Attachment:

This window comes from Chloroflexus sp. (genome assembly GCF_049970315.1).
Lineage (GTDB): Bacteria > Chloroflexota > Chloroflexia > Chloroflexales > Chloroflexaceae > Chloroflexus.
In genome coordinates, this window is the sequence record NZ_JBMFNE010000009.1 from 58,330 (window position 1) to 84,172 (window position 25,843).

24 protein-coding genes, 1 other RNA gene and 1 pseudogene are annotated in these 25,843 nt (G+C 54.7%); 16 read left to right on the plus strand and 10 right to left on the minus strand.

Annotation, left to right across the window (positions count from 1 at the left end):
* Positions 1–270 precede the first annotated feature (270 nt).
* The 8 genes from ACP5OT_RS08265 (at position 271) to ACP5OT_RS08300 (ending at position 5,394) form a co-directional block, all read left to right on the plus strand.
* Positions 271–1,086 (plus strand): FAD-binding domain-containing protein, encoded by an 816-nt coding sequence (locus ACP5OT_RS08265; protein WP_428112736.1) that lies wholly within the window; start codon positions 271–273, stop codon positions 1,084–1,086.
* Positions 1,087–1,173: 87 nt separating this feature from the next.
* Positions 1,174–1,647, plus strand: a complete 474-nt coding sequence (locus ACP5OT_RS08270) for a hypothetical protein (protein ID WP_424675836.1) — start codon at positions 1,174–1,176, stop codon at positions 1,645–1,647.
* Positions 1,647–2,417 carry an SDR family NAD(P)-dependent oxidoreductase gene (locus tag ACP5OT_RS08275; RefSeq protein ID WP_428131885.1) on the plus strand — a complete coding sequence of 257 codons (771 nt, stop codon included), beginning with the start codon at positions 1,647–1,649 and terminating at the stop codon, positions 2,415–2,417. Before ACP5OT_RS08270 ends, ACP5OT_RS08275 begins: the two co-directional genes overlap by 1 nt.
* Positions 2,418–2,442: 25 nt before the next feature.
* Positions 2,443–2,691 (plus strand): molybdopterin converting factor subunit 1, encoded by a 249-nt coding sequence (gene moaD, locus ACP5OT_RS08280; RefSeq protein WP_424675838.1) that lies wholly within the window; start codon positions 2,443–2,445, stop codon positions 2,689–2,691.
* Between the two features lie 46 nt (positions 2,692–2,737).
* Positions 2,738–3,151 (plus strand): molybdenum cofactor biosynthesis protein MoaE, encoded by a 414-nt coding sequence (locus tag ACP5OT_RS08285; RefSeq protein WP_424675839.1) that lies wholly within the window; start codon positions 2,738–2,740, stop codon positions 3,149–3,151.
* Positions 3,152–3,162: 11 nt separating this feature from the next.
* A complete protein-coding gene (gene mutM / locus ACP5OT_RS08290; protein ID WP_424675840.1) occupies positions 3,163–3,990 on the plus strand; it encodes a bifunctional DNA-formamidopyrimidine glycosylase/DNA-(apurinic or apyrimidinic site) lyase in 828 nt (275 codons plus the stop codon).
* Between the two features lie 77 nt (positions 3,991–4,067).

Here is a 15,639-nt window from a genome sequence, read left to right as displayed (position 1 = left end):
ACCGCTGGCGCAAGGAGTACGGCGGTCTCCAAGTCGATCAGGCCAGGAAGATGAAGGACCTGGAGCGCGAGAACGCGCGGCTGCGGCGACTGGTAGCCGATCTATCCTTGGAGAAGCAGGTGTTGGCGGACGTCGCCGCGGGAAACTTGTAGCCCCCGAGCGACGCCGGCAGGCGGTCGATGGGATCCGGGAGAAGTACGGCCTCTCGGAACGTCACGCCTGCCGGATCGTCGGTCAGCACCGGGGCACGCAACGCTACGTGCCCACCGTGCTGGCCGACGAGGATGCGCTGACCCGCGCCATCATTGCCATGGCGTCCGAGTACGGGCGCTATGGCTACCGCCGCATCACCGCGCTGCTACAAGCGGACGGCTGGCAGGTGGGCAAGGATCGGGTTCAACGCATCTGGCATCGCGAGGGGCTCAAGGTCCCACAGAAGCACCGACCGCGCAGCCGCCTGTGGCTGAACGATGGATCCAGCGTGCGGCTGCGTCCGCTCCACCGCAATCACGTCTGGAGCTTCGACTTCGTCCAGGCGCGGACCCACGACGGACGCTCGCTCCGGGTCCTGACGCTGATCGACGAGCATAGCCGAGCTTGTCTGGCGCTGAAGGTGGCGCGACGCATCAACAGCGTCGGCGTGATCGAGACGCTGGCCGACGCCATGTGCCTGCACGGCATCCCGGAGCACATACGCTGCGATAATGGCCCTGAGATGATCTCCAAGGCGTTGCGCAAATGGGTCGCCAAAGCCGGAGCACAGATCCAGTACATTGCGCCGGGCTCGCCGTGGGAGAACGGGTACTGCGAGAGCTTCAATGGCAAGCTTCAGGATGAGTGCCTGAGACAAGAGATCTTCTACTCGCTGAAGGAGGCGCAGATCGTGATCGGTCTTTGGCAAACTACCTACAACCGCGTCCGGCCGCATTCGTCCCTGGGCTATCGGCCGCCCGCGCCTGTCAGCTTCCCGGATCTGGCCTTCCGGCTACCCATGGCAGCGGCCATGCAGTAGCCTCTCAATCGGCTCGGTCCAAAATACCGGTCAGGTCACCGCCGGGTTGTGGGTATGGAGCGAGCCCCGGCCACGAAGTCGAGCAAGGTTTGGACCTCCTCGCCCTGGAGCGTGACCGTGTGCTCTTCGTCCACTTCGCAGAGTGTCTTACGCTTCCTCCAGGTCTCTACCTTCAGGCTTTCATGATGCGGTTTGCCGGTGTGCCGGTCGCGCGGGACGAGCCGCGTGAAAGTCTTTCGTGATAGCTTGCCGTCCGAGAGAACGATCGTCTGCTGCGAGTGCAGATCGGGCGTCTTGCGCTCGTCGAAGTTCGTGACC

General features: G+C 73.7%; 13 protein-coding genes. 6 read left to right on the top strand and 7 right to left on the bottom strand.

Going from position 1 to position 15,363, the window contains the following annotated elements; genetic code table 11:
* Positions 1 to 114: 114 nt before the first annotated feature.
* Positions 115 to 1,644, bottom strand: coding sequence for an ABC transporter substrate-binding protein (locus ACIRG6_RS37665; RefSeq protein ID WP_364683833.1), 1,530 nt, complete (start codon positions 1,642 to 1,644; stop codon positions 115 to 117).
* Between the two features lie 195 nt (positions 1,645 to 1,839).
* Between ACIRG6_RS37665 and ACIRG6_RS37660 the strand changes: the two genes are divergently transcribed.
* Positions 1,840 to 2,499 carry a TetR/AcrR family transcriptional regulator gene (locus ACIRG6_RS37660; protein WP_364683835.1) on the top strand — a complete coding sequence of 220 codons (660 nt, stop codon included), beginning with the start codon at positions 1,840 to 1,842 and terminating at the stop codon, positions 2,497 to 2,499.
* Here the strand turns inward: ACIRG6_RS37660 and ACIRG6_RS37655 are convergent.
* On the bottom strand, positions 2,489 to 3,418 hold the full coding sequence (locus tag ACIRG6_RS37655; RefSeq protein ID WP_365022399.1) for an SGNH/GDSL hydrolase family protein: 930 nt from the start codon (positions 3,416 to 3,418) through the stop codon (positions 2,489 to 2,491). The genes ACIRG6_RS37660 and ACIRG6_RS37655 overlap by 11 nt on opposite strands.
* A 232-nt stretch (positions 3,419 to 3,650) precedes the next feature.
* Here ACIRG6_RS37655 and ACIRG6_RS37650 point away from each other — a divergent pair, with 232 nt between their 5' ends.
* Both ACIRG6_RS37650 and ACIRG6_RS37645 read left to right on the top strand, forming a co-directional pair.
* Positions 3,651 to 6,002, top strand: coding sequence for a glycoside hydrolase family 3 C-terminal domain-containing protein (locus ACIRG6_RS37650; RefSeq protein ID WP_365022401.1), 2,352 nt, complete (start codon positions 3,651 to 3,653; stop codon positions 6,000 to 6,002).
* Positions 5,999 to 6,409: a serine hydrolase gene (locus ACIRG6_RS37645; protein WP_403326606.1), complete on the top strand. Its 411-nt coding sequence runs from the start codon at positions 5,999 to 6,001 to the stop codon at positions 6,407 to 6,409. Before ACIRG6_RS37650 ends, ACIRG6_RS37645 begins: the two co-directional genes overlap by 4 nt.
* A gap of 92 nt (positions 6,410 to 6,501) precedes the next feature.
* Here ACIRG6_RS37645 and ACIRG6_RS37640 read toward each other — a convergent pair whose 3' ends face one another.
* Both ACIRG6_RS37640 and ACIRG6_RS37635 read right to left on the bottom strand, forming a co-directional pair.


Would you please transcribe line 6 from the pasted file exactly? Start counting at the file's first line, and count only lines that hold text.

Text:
* Positions 1–270 precede the first annotated feature (270 nt).